Sometimes a garden just hits you. Sometimes you walk into a garden so fabulous, your jaw hangs open for a period of minutes while you take in its glory. This feeling first happened to me at Ryan Gainey’s Atlanta home walking around his cottage garden and it happened to me again over the weekend at the greenhouse on the Anne Springs Close Greenway property just outside of Charlotte, NC.
Every corner of the greenhouse was as full as it could be with greenery, pots and plants. A lime tree, variegated bougainvillea, orchids, hibiscus, the list goes on. And the size of the fiddle leaf fig tree just blows your mind, doesn’t it?
The greenhouse of my dreams has shelves just like this – the perfect size for terra cotta pots en masse. I couldn’t get enough.
I spotted this Starfish Flower Cactus (Stapelia grandiflora ) from all the way across the room. I have never seen anything like the star-shaped flower that blooms at the tips of these branches. It’s quite a sight, especially with at least a half a dozen blooms right behind the first large flower.
Orchids galore… Here are a few tips on growing your own.
And a little treat tucked far in the back near the wall, a baby pineapple sprouting up!
All photos by Whitney of The Curtis Casa
During a recent trip to the Charlotte area, I visited Daniel Stowe Botanical Garden for the first time. I was greatly impressed by the garden’s plan and structure. It’s a relatively young public garden, first opening in 1999. The master plan includes additional gardens, so it will just get better and better. And although the plants are still “teenagers”, the garden looks full and lush, with an amazing variety of greenery and color. As you can see below, the garden includes everything from Abelia to Zenobia!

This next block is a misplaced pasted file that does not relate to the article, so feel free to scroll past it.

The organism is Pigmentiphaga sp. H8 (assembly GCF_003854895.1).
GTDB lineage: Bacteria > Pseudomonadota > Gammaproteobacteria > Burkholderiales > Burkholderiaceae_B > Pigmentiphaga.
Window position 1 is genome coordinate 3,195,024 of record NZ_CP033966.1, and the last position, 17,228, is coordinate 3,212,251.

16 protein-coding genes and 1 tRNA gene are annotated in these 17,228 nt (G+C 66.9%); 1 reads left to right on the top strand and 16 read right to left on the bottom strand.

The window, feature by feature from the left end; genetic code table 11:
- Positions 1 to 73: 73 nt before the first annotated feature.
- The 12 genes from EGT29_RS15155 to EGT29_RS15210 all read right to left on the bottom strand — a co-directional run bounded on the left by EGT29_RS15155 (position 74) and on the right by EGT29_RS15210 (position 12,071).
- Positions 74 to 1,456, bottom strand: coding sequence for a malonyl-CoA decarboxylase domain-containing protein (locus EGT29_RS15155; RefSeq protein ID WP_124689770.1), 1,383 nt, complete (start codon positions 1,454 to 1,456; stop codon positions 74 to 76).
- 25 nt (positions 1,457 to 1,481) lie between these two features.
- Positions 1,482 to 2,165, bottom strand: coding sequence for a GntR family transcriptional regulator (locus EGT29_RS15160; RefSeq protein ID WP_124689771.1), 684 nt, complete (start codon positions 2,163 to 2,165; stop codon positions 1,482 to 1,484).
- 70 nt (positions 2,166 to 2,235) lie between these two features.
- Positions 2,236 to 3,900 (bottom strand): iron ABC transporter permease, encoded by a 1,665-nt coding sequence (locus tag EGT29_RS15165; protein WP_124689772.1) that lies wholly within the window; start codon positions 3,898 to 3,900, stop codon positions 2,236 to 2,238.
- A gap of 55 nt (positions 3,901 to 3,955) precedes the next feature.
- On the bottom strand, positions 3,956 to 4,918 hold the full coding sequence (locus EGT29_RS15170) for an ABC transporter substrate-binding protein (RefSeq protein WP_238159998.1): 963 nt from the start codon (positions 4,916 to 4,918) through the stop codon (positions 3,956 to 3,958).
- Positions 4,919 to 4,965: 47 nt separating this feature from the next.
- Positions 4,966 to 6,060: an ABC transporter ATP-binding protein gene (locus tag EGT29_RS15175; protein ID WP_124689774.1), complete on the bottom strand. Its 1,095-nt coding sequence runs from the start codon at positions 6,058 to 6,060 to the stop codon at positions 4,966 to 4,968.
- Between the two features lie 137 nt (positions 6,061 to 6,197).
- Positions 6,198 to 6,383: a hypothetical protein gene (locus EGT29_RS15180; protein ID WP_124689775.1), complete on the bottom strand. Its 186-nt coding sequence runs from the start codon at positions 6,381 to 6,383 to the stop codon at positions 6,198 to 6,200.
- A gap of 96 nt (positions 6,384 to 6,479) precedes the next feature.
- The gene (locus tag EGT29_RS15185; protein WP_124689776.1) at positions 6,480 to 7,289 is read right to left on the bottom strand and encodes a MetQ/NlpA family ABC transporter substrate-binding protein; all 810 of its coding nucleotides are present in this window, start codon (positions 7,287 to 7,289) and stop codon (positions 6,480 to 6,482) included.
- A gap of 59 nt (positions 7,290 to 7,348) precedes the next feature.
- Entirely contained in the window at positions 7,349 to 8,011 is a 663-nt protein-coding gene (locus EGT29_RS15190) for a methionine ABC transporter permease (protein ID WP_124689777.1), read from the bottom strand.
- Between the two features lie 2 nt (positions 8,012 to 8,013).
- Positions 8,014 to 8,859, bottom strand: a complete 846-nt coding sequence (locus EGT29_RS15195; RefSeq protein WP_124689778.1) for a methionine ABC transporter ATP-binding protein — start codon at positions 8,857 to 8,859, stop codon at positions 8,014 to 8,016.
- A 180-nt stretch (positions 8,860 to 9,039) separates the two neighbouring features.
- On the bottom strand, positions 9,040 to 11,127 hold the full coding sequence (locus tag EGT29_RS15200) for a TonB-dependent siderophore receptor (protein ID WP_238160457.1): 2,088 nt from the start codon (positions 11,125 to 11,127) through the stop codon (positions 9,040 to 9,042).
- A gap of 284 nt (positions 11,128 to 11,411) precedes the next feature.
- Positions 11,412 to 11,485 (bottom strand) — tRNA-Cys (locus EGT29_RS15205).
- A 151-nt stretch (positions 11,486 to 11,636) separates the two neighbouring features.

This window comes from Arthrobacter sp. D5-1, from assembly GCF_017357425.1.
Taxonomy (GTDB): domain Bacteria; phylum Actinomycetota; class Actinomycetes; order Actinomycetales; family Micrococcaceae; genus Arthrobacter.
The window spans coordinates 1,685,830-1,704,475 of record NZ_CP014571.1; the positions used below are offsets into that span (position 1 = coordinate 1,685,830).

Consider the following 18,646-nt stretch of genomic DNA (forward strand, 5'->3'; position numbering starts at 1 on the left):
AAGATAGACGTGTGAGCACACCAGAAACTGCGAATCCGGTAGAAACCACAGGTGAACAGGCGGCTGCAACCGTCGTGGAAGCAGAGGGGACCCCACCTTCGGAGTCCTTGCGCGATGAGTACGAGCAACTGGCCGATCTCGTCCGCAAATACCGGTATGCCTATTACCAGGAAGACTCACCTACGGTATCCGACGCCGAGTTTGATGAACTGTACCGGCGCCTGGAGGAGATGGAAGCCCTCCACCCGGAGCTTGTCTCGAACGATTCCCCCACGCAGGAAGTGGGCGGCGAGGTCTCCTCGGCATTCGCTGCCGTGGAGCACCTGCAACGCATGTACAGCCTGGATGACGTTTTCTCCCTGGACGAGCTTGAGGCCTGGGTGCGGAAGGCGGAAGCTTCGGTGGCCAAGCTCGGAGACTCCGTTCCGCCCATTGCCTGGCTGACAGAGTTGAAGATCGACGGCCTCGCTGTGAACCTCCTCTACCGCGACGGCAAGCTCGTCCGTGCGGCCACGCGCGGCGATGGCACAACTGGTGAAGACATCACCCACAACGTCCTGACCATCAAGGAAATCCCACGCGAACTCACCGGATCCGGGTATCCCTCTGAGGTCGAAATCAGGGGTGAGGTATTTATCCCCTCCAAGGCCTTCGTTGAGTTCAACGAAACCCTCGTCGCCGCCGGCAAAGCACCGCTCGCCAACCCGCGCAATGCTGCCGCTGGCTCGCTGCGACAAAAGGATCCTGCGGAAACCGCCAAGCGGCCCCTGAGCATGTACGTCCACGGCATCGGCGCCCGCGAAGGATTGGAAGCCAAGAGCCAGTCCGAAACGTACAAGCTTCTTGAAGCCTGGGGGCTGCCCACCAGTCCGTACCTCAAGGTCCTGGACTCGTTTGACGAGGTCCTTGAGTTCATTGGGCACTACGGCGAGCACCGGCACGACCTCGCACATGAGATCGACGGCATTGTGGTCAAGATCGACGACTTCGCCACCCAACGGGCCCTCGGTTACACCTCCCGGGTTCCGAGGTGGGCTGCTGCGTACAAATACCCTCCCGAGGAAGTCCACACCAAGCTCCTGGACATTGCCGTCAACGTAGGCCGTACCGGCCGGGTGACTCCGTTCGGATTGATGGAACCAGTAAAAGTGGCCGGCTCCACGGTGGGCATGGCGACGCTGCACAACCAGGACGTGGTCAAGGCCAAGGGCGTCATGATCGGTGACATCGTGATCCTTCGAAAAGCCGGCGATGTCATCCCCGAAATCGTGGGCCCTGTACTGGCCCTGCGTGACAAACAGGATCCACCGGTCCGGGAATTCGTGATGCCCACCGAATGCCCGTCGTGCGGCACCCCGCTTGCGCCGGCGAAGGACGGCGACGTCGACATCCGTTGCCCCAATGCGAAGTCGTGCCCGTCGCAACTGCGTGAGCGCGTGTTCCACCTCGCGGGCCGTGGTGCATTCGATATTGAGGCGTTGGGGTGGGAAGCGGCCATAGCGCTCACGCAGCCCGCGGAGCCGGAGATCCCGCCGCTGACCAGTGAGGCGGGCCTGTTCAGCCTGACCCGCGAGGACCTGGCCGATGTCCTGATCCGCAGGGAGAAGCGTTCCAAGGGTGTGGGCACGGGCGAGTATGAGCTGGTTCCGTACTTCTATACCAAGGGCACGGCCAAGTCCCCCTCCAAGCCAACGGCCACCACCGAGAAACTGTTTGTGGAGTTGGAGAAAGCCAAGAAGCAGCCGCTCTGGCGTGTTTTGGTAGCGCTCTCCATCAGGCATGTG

Roses may be the traditional flower of choice for Valentine’s Day, but from what I’ve seen at local flower shops, grocery stores, and big box stores, orchids are definitely gaining ground. Moth orchids (Phalaenopsis spp. and Doritaenopsis spp.) are the most widely available types, partly because they are relatively easy to grow, and partly because they last a long time.
Choices within moth orchids are expanding. Mini-moth orchids, such as those pictured at left grow only about 1 foot tall, so they’re ideal for decorating smaller spaces in the home. And with the smaller size comes a smaller price tag, making them an elegant but affordable extravagance.
If orchids are on your Valentine’s gift radar screen, perhaps you’d be interested in a heart-shape moth orchid. This requires an orchid with 2 blooming stems. While the flower stalks are young and pliable, the grower bends them into a heart shape with the help of a pliable stake and orchid clips. The deep purple example, below, demonstrates the technique. Another dramatic orchid display comes from cascade types. These full-size phalaenopsis orchids are trained to tumble and flow in a stream of color sure to delight your sweetie.
Last week I had what felt like the opportunity of a lifetime: I traveled to South Florida to attend the Tropical Plant Industry Exhibition and check out Costa Farms, one of the leading growers of houseplants in North America.